The above AT&T BBDO US TV spot for Blackberry Torch 4G smart phones, which I winced at during San Francisco 49ers NFL games last year, neatly encapsulates the fears many business managers have about their staff's digital 'social' interactions. A manager instructs staff to post baby videos, play fantasy football, participate in online games, check in on foursquare and listen to music on their new Blackberries before turning on his heel and leaving the office, to save you watching 30 seconds of video (which close to a million people have viewed on YouTube).
This AT&T messaging makes my work around effective use of modern collaborative tools inside businesses that much harder and demonstrates a lack of understanding- perhaps intentionally - of Blackberry's core business, which has historically been primarily secure email and voice communication in the enterprise.
RIM, the Blackberry manufacturer, continue to be excoriated in the financial press for lack of management focus, and it takes some doing in a red hot smart phone marketplace to run ads celebrating goofing off at work, ironically the achilles heel of these modern collaborative tools. I'm amazed they allowed AT&T to run this advertisement for their product.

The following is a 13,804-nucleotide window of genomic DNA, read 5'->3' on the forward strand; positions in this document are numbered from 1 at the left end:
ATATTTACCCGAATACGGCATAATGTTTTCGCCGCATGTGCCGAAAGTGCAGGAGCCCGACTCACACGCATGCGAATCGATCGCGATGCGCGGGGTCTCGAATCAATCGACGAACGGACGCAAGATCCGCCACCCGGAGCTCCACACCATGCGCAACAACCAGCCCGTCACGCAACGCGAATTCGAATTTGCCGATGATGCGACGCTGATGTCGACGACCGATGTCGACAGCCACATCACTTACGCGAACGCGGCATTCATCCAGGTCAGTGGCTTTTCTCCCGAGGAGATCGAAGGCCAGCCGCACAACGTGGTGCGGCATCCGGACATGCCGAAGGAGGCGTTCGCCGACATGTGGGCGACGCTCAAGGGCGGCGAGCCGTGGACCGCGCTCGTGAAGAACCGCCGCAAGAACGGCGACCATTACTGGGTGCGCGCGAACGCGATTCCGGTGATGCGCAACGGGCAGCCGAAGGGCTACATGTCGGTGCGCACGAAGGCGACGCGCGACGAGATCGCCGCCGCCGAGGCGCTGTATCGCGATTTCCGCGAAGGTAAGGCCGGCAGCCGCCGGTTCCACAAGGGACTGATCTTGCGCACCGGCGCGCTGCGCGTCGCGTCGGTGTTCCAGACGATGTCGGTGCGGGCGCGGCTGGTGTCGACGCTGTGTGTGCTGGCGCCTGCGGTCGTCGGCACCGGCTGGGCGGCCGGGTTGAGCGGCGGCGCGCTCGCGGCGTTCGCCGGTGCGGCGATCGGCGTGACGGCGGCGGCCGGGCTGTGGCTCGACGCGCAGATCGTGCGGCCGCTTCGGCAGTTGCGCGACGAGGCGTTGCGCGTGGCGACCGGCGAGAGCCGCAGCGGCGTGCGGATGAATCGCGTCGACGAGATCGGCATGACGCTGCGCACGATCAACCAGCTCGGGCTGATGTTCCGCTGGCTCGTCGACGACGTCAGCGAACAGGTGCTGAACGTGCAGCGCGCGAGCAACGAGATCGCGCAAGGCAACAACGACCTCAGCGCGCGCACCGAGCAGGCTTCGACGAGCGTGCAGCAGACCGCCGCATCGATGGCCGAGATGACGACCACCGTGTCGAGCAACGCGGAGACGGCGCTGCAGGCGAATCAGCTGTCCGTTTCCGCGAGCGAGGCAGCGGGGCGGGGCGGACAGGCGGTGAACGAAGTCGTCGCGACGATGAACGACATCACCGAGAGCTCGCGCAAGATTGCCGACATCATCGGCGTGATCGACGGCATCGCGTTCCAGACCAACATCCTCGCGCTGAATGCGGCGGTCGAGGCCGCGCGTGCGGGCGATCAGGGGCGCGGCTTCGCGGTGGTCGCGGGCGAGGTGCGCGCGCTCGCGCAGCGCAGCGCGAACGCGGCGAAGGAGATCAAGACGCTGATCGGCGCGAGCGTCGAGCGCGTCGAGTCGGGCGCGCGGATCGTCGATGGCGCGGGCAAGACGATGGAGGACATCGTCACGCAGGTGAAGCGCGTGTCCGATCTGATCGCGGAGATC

Presumably AT&T's Bold smartphone ad is aimed at individuals and not the guys in unified communications and IT tasked with provisioning smart phones to the workforce. On all sorts of levels the TV spot demonstrates the tensions between our personal uses of technology (the 'smoking' break to check Facebook and catch up on personal business on company time) and the job you pay someone to do, supplying tools that are fit for purpose to work together more efficiently.
As we break through from puberty into the early adolescence of the socially networked world we will hopefully see an end to these types of uninformed and unhelpful pieces of mass communication messaging, which blunt the effectiveness of vendors attempting to shape and define more efficient business collaboration...